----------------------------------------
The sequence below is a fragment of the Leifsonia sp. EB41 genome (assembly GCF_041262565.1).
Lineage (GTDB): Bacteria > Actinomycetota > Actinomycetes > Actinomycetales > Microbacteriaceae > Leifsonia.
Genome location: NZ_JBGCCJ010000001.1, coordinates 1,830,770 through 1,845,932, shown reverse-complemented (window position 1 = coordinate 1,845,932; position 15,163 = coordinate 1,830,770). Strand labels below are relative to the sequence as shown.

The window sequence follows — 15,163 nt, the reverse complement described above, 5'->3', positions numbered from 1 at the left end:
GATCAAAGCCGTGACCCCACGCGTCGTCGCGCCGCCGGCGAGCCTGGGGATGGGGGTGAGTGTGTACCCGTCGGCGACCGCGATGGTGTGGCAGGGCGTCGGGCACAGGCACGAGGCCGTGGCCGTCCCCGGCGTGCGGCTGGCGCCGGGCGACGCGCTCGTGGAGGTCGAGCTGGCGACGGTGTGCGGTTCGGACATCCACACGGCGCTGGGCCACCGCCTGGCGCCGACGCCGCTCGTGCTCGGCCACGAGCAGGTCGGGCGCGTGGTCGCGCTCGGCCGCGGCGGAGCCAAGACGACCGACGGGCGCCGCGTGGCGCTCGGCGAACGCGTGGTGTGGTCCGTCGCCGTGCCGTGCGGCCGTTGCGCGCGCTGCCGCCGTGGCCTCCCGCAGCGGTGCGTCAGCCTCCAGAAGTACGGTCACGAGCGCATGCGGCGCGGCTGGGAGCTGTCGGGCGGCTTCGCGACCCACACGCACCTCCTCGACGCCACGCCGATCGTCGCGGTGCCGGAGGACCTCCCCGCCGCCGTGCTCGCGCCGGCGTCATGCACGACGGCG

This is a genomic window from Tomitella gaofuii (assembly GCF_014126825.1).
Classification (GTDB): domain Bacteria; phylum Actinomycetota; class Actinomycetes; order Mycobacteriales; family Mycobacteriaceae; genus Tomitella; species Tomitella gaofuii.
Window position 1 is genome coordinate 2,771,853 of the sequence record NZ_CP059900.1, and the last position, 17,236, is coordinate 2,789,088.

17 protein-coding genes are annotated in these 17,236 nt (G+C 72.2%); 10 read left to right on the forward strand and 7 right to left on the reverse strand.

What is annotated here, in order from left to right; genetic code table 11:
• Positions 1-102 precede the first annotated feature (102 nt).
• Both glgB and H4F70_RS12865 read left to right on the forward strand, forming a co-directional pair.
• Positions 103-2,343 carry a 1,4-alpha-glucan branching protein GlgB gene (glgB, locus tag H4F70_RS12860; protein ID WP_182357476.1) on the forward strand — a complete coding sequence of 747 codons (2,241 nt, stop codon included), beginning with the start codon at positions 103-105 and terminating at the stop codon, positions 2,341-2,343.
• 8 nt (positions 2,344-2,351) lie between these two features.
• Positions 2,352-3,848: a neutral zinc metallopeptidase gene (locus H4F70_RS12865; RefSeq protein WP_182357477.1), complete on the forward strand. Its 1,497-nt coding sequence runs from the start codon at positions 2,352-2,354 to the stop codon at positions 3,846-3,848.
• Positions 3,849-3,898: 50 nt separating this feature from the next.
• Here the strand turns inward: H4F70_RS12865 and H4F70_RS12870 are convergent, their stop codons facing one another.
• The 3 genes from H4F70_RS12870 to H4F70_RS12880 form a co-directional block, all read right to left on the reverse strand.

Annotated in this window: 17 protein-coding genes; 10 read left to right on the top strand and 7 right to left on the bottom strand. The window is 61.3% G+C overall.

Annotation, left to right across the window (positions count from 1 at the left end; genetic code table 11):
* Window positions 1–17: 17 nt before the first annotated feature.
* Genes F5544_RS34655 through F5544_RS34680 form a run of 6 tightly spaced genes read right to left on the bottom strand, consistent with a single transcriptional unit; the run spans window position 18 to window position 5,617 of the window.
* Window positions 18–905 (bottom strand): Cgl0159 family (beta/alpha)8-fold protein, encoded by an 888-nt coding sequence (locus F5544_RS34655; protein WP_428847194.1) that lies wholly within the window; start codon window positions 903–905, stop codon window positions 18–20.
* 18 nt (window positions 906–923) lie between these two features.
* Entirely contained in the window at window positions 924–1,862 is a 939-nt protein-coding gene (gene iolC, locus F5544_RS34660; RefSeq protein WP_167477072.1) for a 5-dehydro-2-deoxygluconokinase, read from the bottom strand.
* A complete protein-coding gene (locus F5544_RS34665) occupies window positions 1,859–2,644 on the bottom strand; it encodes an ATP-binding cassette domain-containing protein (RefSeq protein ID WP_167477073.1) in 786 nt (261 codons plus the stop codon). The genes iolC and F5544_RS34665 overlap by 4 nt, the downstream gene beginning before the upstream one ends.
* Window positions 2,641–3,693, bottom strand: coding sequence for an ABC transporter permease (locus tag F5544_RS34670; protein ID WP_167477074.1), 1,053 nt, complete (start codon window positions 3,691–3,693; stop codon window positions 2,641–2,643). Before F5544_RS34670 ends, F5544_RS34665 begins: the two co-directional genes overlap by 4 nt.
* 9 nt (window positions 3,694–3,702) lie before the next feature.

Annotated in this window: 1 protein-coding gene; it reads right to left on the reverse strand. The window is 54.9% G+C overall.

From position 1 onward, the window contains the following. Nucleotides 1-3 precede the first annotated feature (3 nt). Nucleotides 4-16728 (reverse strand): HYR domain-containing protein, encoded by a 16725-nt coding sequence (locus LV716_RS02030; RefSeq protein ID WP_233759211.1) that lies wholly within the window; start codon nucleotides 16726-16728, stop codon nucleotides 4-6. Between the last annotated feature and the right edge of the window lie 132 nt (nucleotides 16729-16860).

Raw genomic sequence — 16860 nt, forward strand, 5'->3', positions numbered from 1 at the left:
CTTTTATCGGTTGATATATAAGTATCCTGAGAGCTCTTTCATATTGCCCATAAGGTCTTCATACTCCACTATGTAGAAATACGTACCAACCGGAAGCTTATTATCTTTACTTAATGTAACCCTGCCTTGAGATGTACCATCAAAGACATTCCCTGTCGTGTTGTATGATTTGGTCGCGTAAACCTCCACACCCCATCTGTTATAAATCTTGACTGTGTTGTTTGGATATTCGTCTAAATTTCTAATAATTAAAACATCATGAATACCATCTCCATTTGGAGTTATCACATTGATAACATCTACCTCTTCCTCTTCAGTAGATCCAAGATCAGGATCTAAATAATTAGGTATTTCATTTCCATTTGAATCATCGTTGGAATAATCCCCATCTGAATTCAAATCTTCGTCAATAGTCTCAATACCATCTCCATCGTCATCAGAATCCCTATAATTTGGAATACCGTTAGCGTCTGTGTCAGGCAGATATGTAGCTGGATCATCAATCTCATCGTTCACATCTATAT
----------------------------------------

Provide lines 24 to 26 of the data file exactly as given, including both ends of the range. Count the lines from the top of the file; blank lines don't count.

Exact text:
* 18 nt (window positions 906–923) lie between these two features.
* Entirely contained in the window at window positions 924–1,862 is a 939-nt protein-coding gene (gene iolC, locus F5544_RS34660; RefSeq protein WP_167477072.1) for a 5-dehydro-2-deoxygluconokinase, read from the bottom strand.
* A complete protein-coding gene (locus F5544_RS34665) occupies window positions 1,859–2,644 on the bottom strand; it encodes an ATP-binding cassette domain-containing protein (RefSeq protein ID WP_167477073.1) in 786 nt (261 codons plus the stop codon). The genes iolC and F5544_RS34665 overlap by 4 nt, the downstream gene beginning before the upstream one ends.